Review of the First Edition (rare hardcover) of When Money Dies, written by me on May 25, 2006, & not reedited:
I first read this book some 25 years ago. I was so impressed I immediately bought a dozen copies & gave them to pals. (In 1980 they were 3-4 pounds sterling each--it's ironic & interesting that the price of this out-of-print book now fetches multiple zeros).
Here are some parallels with our time:
The Germany of the '20s finds it cannot meet the costs of war reparations. The US of the 2000s starts a war intending to pay reparations before it begins, and then finds itself unable to meet the mounting costs of war reparations it originally thought would leap out of the ground and just pay themselves. (Meanwhile, the US's wounded soldiers [& the families of its dead soldiers] are going to require entire lifetimes of domestic reparations).
The Germany of the '20s attempted to buy/finance prosperity with ballooning deficits. The US of the 2000s wants to buy/finance prosperity with ballooning deficits. Neither nation-State can be told it is wrong--and neither admits (or even recognizes) inflation is a hidden and pernicious tax.
Germany before the '20s had every confidence in the mark. The US in the 2000s believes the only currency in the world is the dollar, & the only thing money can be made of is paper and ink (never gold or silver). But as one mixes ink with paper, hoping the mixture will have exchange value, one finds that one has given value to neither material.
As Germany becomes more unhinged in the '20s, it moves towards a strong man as a moth to a flame. As the US grows more unhinged, it loses faith in its 'strong man' (even if he does not lose faith in himself). If the US should subsequently shun whoever wants to be the next 'strong man', there may yet be be hope. Since it is possible for the next wannabe 'strong man' to be laughed off the stage, it is yet possible the US will not succumb. The jury is still out.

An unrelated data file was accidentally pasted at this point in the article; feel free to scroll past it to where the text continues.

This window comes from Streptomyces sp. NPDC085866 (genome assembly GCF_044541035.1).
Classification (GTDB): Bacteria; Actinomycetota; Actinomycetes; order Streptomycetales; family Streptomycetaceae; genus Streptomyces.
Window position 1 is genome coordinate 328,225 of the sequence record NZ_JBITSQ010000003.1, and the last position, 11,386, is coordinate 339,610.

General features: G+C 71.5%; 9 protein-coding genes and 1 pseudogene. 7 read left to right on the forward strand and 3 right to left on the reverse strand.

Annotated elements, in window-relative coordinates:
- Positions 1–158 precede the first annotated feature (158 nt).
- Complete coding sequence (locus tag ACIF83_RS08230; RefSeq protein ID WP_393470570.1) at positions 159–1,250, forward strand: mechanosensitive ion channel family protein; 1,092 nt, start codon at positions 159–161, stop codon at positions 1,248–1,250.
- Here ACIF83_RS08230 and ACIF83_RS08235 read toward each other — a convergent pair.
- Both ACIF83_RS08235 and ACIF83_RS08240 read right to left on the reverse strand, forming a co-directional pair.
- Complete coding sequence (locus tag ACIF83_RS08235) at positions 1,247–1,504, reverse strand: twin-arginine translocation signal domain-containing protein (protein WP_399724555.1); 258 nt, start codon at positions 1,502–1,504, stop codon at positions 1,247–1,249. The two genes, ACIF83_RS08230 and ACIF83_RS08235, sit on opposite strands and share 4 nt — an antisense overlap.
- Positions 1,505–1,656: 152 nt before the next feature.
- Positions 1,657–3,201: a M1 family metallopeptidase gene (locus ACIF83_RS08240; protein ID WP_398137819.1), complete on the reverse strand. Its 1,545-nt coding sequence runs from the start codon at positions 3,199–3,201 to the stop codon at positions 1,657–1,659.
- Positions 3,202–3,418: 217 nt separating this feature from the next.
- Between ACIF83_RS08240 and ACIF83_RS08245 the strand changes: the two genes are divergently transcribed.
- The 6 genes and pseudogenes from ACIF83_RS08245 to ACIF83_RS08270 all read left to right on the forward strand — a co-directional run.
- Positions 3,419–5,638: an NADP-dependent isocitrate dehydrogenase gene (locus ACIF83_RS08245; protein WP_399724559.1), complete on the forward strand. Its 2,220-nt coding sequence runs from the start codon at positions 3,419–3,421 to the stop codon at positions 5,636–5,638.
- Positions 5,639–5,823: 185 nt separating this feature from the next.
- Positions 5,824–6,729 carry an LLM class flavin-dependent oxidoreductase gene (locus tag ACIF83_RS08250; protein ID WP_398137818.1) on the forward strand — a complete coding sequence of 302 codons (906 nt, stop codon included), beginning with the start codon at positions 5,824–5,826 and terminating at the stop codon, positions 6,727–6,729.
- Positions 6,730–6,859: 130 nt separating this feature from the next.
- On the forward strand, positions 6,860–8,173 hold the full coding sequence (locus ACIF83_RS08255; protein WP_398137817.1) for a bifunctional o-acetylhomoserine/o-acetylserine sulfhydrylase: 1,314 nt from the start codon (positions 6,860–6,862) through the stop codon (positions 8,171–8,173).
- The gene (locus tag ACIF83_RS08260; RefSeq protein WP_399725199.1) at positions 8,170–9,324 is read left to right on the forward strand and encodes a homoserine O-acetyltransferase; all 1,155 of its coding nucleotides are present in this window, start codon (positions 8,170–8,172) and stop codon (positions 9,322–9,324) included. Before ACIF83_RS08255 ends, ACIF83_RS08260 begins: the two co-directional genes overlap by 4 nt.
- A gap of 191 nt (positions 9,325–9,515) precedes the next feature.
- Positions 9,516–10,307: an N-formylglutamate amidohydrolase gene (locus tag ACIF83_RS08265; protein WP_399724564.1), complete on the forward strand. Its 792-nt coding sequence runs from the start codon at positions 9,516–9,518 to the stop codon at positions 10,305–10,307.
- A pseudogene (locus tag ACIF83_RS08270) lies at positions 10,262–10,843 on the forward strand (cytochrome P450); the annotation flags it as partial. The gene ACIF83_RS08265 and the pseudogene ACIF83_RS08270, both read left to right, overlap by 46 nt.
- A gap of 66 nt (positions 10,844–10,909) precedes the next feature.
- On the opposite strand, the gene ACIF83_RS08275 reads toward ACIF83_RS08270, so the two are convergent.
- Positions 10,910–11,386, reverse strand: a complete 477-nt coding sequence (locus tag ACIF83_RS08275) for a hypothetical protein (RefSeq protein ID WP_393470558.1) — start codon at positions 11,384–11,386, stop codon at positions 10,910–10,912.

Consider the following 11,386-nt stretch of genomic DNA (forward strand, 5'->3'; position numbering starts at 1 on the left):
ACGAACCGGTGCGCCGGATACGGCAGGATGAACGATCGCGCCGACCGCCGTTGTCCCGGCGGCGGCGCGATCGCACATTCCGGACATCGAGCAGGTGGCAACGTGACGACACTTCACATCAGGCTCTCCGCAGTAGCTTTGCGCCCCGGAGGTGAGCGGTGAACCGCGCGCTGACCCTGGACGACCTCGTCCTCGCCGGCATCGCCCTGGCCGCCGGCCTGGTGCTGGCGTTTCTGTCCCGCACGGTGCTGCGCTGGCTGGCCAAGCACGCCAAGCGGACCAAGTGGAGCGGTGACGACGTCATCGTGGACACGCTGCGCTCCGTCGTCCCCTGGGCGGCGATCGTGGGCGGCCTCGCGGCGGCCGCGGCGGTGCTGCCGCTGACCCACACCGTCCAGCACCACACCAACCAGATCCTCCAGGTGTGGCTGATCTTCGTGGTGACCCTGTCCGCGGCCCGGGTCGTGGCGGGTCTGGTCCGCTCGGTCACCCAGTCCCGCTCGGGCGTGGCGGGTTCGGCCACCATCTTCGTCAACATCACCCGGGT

At times the mark strenghthens (goes against the ultimate trend, for short periods): the Germans of the '20s (and other investors) think the crisis is over and it is time to buy. At times the dollar strengthens (goes against the ultmate trend [?], for short periods): the world of the 2000s thinks the crisis may end--isn't it now time to buy cheap US assets?
The Germans of the '20s can add more zeros to their paper--but paper production does not keep up with the 'demand' for money. The US of the 2000s has but to generate a computer entry and like magic, the 'demand' for money is met. The paper of Germany leaves a trail [Fergusson proves this]--computer entries can be a hidden and dirty little State Secret [until prices rise as the money actually depreciates, the state can suppress much of the evidence].
At many levels, this book about a frightening past speaks to a menacing present. Because of its price, many will not get to read that message. Between the Germany of the '20s and the US of the 2000s, there are differences too, but not differences that necessarily help. The potential for money supply to soar (the Fed's ability to create credit by computer without even having to buy ink, paper, and printers) has never been so boundless. We of the 2000s prefer to believe we are more intellegent than the Germans of the 20s. We live with the hope that our enlightened leaders [!] comprehend inflation & understand that deficit spending shall ruin us. Enlighted people that they are, from government top to government bottom, we know and rely upon our leaders' fiscal responsibility. Just look at how enlightenment runs through the Nation--budgetary constraints are placed upon our brilliant leader, by those guardians of the Public Purse & Trust, a US legislature that checks and balances all his raw power. In truthiness [that is, if one buys their spin], they all do their utmost to preserve & protect the currency, while shouldering their duties to preserve and protect our Constitution. Tonight, can I sleep contentedly, knowing both these National Treasures are safe and sound?